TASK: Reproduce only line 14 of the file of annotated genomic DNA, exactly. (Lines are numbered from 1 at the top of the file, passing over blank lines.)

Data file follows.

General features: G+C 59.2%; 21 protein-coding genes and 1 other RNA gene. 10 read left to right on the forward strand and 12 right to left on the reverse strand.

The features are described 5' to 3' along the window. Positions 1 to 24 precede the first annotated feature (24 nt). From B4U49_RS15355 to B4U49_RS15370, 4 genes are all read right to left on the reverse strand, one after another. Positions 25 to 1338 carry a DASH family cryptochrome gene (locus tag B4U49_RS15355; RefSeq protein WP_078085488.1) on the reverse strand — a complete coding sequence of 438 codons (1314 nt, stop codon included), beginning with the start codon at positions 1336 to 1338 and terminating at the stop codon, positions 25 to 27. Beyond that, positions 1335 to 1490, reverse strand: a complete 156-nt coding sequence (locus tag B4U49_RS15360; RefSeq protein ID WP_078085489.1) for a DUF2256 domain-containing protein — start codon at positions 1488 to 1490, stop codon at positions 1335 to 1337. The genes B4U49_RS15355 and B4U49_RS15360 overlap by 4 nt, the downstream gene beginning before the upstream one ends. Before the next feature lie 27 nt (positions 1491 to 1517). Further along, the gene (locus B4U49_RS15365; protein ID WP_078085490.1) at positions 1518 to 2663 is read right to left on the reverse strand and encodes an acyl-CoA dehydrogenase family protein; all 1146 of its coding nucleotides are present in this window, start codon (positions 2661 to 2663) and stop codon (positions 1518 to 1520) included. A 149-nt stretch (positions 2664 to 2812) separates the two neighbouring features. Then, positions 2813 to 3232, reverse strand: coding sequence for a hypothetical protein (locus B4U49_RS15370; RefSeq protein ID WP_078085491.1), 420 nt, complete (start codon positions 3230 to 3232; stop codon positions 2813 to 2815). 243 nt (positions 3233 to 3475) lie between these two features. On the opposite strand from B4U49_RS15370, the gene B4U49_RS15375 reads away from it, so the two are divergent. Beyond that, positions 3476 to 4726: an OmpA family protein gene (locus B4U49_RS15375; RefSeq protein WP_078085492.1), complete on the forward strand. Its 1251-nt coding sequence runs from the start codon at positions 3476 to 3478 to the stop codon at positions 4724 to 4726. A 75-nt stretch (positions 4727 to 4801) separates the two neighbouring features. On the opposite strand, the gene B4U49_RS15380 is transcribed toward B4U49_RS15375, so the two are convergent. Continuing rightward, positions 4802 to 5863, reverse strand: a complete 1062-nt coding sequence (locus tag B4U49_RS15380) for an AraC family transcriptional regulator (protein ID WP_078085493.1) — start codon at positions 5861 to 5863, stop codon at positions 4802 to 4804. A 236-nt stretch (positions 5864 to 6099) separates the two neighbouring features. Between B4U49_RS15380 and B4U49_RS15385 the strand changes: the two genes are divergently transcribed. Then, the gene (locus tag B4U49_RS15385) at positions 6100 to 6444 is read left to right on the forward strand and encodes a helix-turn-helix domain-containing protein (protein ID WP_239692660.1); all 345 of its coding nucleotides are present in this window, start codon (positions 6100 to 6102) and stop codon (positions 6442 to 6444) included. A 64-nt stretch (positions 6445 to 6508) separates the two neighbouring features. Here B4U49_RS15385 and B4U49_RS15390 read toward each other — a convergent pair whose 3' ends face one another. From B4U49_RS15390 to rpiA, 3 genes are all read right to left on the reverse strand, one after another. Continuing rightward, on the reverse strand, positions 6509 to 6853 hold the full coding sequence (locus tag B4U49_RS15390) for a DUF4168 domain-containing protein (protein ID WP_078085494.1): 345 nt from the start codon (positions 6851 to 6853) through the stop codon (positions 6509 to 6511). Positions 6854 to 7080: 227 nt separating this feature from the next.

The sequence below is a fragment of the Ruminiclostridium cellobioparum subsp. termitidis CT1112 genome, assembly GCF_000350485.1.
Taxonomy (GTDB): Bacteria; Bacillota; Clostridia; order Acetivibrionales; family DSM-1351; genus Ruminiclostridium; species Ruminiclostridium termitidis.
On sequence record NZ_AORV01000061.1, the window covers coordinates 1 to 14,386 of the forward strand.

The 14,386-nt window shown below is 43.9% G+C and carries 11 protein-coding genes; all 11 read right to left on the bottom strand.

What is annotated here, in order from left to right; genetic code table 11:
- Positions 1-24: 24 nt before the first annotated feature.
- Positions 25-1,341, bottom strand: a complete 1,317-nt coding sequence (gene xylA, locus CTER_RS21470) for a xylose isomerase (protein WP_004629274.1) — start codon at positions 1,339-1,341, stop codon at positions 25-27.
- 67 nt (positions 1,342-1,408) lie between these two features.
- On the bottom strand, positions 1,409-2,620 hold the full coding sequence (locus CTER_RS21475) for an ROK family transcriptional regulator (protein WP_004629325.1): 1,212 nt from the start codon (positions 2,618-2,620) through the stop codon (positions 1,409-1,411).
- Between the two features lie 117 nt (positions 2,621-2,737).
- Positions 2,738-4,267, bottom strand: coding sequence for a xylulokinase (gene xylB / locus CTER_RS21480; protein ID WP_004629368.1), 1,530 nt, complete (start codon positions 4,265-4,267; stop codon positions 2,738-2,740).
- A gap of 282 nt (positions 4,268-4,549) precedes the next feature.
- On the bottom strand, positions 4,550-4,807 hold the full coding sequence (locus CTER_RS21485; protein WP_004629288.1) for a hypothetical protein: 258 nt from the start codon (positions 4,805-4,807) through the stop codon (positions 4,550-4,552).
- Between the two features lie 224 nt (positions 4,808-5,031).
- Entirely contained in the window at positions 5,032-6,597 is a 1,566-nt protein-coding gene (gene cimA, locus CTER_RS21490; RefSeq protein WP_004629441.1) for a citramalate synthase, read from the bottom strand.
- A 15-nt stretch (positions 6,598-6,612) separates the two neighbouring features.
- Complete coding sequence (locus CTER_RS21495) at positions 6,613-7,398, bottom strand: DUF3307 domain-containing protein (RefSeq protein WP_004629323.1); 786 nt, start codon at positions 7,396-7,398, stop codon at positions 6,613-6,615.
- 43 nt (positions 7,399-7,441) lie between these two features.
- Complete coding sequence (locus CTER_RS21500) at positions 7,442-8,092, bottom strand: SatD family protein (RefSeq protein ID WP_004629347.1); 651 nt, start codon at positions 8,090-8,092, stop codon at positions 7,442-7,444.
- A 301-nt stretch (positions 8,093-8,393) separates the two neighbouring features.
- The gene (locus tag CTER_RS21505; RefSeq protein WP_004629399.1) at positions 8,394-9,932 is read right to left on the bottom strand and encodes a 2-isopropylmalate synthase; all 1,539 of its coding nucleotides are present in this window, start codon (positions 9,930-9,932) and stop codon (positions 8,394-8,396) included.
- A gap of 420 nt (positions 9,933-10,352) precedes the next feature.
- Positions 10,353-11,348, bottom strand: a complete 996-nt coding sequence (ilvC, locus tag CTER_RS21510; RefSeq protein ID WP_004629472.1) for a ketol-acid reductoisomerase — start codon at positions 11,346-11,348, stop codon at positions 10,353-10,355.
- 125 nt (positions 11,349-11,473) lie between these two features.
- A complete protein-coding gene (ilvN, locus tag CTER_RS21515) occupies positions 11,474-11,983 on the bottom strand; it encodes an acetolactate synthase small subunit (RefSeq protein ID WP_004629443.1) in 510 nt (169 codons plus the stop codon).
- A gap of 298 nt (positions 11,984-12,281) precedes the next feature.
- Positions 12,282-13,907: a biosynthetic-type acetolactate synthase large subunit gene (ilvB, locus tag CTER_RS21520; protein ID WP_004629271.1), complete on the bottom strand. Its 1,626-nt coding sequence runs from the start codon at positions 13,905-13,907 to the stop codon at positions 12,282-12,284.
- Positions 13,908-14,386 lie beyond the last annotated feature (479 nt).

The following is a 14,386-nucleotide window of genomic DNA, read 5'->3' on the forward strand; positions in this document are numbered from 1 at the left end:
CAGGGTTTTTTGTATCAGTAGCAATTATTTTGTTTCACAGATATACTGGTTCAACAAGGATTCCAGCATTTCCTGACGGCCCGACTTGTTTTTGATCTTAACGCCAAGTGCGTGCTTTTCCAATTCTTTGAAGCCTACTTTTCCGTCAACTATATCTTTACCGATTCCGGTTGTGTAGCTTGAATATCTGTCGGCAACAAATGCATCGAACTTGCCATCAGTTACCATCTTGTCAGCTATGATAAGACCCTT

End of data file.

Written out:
- A gap of 282 nt (positions 4,268-4,549) precedes the next feature.